Copy
🍀 🧧 Serendipity Edition 
Welcome back to your Human Risk Newsletter filled with more lovingly-curated Behavioural Science (BeSci) inspired content. 
First time reading this? Welcome! I recommend you begin by reading the Intro to Human Risk.

Missed a previous edition? Find it in the Newsletter archive.
Not subscribed yet? Be the first to see future newsletters by clicking the button below:
Subscribe me!
Coming up in this edition
 
1. The story of a Nobel Prizewinner helps illustrate Human Risk in action;

2. Ignoring the role that luck plays in outcomes is a common Cognitive Bias;
 
3. A BeSci Intervention that helps us avoid the trap of free trials that require credit card details;

4. In a polarised world, projects that bring people with opposing views together are Some things that made me think; and


5. The recently launched Human Risk Podcast contains an interview with an academic that has hugely influenced my thinking. The podcast and his book are my joint Something for the weekend recommendation.

Human Risk in action

The story of a Nobel Prizewinner gives the perfect illustration of the dangers of Survivorship Bias.
We all like stories with a happy ending. Like the fact that the recipient of this 1992 rejection letter from Nature magazine, just won the Nobel Prize for Medicine, for the very piece of research he wanted them to publish:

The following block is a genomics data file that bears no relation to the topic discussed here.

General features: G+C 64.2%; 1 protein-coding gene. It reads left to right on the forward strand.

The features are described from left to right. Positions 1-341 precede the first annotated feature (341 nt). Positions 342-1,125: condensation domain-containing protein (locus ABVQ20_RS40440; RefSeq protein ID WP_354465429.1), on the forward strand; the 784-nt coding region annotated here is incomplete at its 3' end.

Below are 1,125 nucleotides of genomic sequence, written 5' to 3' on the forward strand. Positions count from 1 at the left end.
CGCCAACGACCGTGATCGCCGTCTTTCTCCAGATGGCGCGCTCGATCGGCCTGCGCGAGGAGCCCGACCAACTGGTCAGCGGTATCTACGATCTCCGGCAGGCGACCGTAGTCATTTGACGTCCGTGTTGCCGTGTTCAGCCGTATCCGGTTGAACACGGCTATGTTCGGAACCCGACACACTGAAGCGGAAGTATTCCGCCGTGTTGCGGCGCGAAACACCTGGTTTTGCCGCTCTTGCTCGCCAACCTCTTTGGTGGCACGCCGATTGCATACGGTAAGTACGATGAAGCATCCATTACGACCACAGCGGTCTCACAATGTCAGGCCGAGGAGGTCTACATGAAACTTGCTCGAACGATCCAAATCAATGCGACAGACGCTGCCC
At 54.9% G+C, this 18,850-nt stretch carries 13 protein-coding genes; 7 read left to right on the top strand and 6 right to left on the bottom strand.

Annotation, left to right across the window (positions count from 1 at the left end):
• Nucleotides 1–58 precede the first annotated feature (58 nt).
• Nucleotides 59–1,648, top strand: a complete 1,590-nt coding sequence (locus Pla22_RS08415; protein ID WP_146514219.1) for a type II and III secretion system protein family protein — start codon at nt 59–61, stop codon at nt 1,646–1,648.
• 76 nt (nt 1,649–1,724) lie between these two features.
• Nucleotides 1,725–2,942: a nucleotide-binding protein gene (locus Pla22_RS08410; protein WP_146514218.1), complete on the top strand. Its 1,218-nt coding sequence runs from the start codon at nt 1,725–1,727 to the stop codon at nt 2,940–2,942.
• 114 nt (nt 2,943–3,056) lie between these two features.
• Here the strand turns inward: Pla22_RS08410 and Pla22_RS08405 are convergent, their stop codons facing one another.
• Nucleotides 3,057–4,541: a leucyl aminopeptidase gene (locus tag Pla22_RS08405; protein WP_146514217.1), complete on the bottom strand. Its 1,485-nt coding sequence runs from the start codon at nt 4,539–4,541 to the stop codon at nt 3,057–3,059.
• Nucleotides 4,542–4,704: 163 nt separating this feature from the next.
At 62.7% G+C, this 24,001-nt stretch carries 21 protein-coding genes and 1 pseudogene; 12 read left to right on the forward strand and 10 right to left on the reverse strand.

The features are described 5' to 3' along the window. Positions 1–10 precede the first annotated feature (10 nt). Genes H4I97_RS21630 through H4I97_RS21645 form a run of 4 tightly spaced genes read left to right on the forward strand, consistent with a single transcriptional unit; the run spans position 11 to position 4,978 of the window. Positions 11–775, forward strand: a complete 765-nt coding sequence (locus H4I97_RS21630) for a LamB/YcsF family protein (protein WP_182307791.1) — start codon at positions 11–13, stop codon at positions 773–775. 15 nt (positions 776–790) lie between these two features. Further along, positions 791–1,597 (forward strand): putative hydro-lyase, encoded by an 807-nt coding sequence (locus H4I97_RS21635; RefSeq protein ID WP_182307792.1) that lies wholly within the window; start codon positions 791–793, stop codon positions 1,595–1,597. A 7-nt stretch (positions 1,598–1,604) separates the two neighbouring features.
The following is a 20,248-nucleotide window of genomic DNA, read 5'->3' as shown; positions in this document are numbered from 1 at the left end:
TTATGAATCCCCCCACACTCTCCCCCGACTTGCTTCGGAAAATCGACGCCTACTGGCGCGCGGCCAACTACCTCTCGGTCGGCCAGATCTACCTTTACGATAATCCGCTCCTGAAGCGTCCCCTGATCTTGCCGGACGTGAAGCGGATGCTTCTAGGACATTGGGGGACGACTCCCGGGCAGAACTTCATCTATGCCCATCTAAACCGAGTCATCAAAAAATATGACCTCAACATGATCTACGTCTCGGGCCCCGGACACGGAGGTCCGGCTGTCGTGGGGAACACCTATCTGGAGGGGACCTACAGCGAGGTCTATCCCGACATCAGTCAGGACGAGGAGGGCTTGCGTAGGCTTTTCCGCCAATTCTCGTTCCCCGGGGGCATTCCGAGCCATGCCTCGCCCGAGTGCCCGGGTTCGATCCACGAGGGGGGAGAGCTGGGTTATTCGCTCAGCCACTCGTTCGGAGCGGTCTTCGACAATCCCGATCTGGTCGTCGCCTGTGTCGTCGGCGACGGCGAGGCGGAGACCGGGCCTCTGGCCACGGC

Source: Twitter
So congratulations to Sir Peter Ratcliffe and colleagues for winning the Nobel Prize for research into 'hypoxia'; how our body cells use to detect and respond to low oxygen levels.

I'm also pleased to report that Nature magazine acknowledged their previous rejection in the final paragraph of an article reporting Ratcliffe's success.


The obvious conclusion here is that we shouldn't allow setbacks or criticisms to deter us from pursuing our goals. But for every Sir Peter for whom commitment to the cause did lead to success, there are far more people for whom that approach led to failure. 

This is dangerous from a risk perspective, as it can lead to us miscalculating the odds of something happening.  This tendency is known called Survivorship Bias and is nicely illustrated in this Sketchplanation:
Source: Sketchplanations.com 
To receive one of these a week in your email inbox, subscribe to the Sketchplanations newsletter.
I also highly recommend spending 26 seconds watching mentalist and illusionist Derren Brown give a really succinct, highly memorable explanation of it:
Source: YouTube
Back to the top

Bi-Weekly Cognitive Bias

Luck plays a huge part in many outcomes. Yet, as new research illustrates, we very often under-estimate its significance.

Our perception of success often ignores the role that luck plays in particular outcomes. This is nicely illustrated by a recent study that used data from football (soccer for N. American readers) games.

By looking at over 10,000 shots that hit the goalposts, researchers compared the difference in reaction to shots taken from similar locations that were "lucky" (i.e. went in afterwards) with those that were "unlucky" (didn't). The idea is that if you've hit the post, then scoring a goal, or not, is purely a matter of luck rather than skill.